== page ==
We talked with Jennifer Piette, Founder and CEO of Narrative Food. Founded in 2010, Narrative Food delivers “food that tells a story” with a focus on personal health, soil health, and the health of the community. Check out our interview below.
Narrative Food was founded in 2010, long before the arrival of meal kits and Doordashes. We were among the first companies to create food boxes that included not only vegetables, but ingredients from all food groups, sourced from local, sustainable growers and makers. We also included recipes.
When we started out, we were called the Out of the Box Collective and we quickly decided to get B Corp certification. Three years ago we changed our name to Narrative Food because I realized that the story behind the foods – where they came from, who made them, how they could be used in cooking – was the most interesting aspect for me.
Food is used to express culture and identity, so every week we use different themes to tell stories with our food boxes. This is where we get the “narrative” of Narrative Food.
Very recently, we launched a sister website, Narrative Provisions, which ships nationwide, whereas Narrative Food is regional. Narrative Provisions is largely for gifting, but will grow over time to include curated, shelf-stable items that we can ship nationally, as well as a recurring subscription for pantry items.
My biggest priorities are the health of our soil, the health of our community, and our personal health. I fundamentally believe these are all connected, and it’s through our storytelling that we shine a light on these issues.
The biggest thing we source is produce. We buy from some of our area’s best organic and biodynamic growers.
Our meats come from all-regenerative ranches, meaning that the animals improve soil health by grazing, which absorbs carbon from the atmosphere and puts it back into the ground, where it should be. One of the most important things we can do as a society to help mitigate climate change is to improve soil health.
Personally, I love discovering thoughtfully created products from skilled and dedicated food makers, like bakers and others, and introducing them to our customers. So, the boxes tell stories and also celebrate the craft and creativity of new makers and growers.
To answer this question, you have to think about what’s an appropriate scale for what we’re doing. I don’t think it’s necessary to scale nationally to be seen as a success and, when we talk about food miles and the environment, I actually think it’s healthier to develop regional food systems.
With the pantry boxes/Narrative Provisions, we ship nationally, but of course, the scale will never be massive because most of our producers are small-scale makers. I’m mindful of what’s the right scale for us and have never seen the need to measure our success in terms of being a national brand.
What have been the biggest challenges you’ve faced?
In the beginning, people didn’t understand the product very well. Now, there are meal kits and various home delivery services so it’s easier for people to wrap their heads around what we do. We were ahead of the curve when we started, and that was a challenge.
Now, the challenge is that we’re an independent company. We don’t have startup capital, so it’s difficult for us to compete against brands backed by venture capital, with very deep pockets.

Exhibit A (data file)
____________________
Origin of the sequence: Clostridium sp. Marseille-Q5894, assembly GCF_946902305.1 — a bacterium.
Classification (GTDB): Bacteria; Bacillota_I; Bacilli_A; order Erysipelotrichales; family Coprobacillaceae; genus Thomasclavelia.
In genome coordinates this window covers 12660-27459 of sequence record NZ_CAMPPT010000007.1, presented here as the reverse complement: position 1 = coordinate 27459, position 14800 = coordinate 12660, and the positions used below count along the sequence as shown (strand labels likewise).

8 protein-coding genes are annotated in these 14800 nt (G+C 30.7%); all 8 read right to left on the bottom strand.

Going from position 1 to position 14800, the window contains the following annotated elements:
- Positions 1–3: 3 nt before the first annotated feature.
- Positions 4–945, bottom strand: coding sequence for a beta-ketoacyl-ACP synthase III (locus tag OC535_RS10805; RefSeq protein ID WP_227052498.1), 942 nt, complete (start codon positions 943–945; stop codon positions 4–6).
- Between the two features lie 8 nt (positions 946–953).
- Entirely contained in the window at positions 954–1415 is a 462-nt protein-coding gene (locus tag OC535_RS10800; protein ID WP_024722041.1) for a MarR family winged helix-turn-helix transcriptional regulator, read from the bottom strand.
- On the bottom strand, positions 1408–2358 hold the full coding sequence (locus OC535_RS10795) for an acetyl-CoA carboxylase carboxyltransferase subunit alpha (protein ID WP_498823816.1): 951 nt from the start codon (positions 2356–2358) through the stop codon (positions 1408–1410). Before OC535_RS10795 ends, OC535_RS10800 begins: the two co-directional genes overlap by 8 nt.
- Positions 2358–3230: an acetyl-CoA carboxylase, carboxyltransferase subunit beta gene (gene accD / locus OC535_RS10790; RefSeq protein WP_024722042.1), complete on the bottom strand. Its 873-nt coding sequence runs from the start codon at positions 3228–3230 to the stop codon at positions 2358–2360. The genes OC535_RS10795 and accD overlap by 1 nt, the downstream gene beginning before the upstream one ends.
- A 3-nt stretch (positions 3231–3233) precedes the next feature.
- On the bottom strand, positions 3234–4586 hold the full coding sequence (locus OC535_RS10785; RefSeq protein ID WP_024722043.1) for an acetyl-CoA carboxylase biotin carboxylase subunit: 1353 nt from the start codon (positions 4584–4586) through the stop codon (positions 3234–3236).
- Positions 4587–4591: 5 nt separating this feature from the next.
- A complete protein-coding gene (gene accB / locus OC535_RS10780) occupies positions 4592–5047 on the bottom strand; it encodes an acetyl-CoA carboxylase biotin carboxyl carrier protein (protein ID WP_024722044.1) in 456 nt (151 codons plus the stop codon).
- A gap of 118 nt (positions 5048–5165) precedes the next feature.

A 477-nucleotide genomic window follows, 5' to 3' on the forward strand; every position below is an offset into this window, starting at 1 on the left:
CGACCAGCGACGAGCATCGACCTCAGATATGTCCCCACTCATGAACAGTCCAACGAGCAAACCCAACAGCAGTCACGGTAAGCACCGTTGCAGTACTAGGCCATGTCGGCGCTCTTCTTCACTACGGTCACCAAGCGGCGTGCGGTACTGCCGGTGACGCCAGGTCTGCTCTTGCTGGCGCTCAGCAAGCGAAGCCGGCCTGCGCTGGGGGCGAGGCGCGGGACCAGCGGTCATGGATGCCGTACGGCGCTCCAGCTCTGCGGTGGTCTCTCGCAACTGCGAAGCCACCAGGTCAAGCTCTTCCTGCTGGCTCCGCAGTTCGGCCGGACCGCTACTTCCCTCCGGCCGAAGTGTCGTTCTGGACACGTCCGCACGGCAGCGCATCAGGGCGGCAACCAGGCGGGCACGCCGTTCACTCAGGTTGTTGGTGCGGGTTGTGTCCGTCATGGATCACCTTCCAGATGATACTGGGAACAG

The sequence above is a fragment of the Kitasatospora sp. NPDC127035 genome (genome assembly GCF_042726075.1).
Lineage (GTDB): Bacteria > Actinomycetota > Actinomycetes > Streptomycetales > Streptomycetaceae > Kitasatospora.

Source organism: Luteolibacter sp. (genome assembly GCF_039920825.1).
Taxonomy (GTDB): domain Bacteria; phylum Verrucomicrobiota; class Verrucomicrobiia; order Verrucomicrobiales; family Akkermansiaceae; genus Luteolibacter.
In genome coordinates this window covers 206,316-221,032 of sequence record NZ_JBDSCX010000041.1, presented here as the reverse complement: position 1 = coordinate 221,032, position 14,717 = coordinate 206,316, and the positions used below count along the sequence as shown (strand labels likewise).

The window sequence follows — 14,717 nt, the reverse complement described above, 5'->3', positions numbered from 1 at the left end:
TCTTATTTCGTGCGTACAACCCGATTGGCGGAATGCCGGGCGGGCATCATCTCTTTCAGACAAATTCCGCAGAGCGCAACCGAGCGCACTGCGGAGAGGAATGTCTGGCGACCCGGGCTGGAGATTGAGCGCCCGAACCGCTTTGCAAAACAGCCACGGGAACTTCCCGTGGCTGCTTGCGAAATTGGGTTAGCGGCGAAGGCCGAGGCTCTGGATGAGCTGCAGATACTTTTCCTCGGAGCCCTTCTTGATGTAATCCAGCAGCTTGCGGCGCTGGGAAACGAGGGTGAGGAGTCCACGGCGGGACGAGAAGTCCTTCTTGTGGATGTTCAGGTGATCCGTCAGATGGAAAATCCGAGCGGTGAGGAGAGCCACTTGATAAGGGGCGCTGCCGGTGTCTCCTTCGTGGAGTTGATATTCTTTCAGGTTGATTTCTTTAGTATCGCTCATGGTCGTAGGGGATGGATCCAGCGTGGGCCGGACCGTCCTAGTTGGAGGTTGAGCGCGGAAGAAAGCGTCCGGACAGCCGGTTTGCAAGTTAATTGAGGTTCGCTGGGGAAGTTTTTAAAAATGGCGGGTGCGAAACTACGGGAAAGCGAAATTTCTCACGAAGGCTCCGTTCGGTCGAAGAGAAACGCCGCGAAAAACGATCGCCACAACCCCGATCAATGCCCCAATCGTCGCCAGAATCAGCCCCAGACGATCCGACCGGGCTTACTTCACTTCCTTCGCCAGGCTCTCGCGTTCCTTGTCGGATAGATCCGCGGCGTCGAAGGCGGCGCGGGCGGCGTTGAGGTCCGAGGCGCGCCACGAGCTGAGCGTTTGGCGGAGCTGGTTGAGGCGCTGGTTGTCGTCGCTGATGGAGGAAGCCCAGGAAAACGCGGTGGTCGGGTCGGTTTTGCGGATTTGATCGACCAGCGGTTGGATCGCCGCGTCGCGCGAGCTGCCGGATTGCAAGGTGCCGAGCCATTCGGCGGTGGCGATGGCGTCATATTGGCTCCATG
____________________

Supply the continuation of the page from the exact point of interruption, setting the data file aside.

I’ve seen quite a few start-up companies come and go over the years, and the impact on the community isn’t always good.
As an example, think of a company setting up in Los Angeles: it does a fantastic job sourcing vendors, and they rely on that company for their business. Then, the company suddenly shuts its doors, leaving a whole community of suppliers with a big problem – suddenly their source of revenue vanishes without warning.
While I don’t think Narrative Food needs to be a national brand, my company needs to thrive, not just survive, within this competition. In turn, we want all of the companies we work with to thrive as well.
While sales remained strong during the pandemic, now we need to find ways to stay relevant to our customer base.
It’s really hard to know what’s going to happen today, much less tomorrow or next month! Right now, everything’s in such flux!
Since this summer, people who’d been cooped up in their houses for a long time were so happy to be free again to travel, to go to the market, to the grocery stores… I think we’re still experiencing a moment of people enjoying being out of the house, and so home delivery has decreased in the past few months.
I do think some changes people made in their behavior during the pandemic might eventually come back. We’ve seen that smaller companies are more nimble and able to adapt more quickly than huge national companies. When the grocery stores’ shelves were empty, our local supply chain was still ok.
Our challenge was to scale rapidly and to be sure that everybody on our team was safe as front-line workers. We had to start a waiting list after appearing in an article in the New York Times at the start of the pandemic – so it was very intense and we had to quickly adapt to serve as many people as possible.
I’m excited to see how our Narrative Provisions site is received because it’s scalable, and how it will complement what we’re doing with Narrative Food.